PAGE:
Inventors and innovators change the world around them with each new discovery that they make. Usually, these inventions are the result of many painstaking hours of research, experimentation, and hard work. Once in a while, however, people are working on something completely different when they first stumble upon a discovery. Here is a list of 10 things that were invented by accident!
1. The Microwave Oven (1946, USA, Percy Spencer)
Spencer was building some radar equipment for a radiation laboratory when he noticed that a chocolate bar nearby had completely melted. The first microwave oven was six feet tall and around 750 pounds and the first food ever cooked in a microwave was popcorn!
2. Potato Chips (1853, USA, George Crum)
Crum, a chef at a lodge in New York, had one particularly demanding customer. The customer thought that his fried potatoes were too soggy, so he kept sending them back to be fixed. Crum was getting frustrated, so he sliced the potatoes extremely thin and fried them until they were hard. He was then surprised when the customer asked for more!
3. Post-It Notes (1968, USA, Dr. Spencer Silver and Art Fry)
Dr. Silver, a scientist who worked for 3M, was trying to develop a super-strong adhesive, but instead ended up with a reusable, pressure-sensitive adhesive. Fry, one of his colleagues, thought that it would be a good idea to use it to mark a page like a bookmark, so Silver applied it to some paper and the Post-It was born!
4. X-Rays (1895, Germany, Wilhelm Röntgen)
Röntgen was studying cathode ray tubes, which contain beams of electrons. When he was shining light through the tube he noticed that fluorescent papers in his lab were glowing, even though the machine had an opaque outer covering that light could not pass through on its own. Various professors and scientists across the world contributed to the development of an x-ray machine that could be used on humans.
5. Chocolate Chip Cookies (1938, USA, Ruth Graves Wakefield)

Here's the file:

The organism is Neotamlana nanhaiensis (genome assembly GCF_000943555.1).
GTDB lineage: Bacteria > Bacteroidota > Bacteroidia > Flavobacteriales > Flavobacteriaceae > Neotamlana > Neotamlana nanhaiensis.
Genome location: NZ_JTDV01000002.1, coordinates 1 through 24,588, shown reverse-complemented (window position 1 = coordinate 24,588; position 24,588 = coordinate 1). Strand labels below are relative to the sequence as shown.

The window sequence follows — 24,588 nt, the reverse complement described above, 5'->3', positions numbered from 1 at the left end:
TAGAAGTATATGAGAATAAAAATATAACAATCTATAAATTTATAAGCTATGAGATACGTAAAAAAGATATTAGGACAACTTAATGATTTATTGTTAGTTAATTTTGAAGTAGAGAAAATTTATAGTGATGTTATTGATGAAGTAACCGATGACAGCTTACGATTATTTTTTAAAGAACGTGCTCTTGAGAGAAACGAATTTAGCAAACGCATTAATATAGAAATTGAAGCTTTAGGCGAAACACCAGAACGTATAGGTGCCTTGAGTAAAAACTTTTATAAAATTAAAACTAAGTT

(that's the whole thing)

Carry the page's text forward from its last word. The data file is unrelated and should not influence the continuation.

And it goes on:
Wakefield owned the Toll House Inn, a restaurant in Massachusetts, where she served her own recipes. One day she was making chocolate cookies and ran out of baking chocolate, so she used pieces of sweetened chocolate, thinking that the chocolate would melt into the rest of the batter. It didn't work as she had expected, but the idea of chocolate chip cookies quickly spread and they soon became one of the most popular cookies in the United States!
6. Velcro (1955, Switzerland, George de Mestral)
Engineer George de Mestral was hiking with his dog when he noticed some burrs, which had many tiny hooks, sticking to his clothes and to his dog's fur. He began thinking about practical applications of this and, eventually, he created Velcro. The name came from a combination of the words "velvet" and "crochet" and at first the invention was not well-received. Then NASA began using it and its popularity rapidly grew!
7. Anesthesia (1846, USA, Dr. William Morton)
Nitrous oxide, also known as laughing gas, was originally used for recreational purposes. Dr. Morton thought about this and noticed that there were some anesthetic effects of the drug. He first used it on a patient, Gilbert Abbot, who was getting a tumor removed from his jaw. Abbot was awake during the procedure, but he did not feel any pain. Much more research and development led to modern anesthesia, which is thankfully much safer and more reliable than in 1846!
8. The Implantable Pacemaker (1960, USA, Wilson Greatbatch)
Greatbatch was an electrical engineering professor at the University of Buffalo and he was working on a machine to record a heart beat. He accidentally added the wrong electrical component, causing the machine to produce electric pulses instead of recording them. He soon realized that this could be used to stimulate a heart to beat and the first pacemaker was implanted in a 77-year-old man who lived on for 18 more months!
9. Synthetic Dye (1856, England, William Perkin)
18-year-old chemist William Perkin had a hypothesis about making a natural substance that could treat malaria. One of his experiments was going wrong, but he noticed that the solution had a very bright purple color and realized that it could be used for dye in paint and clothing. He called it mauveine and eventually it was put on the market for commercial purposes!
10. Fireworks (1st Century, China, Unknown)
Sometime, about 2,000 years ago, a Chinese chef accidentally mixed charcoal and sulfur with saltpeter, an ingredient in gunpowder that was also used as a flavoring salt. Burning the mixture on an open flame made the flame change color, but if the mixture of powders was packed into a bamboo tube, it would explode. After many experiments, people learned how to control the explosives to create the fireworks displays that we see today!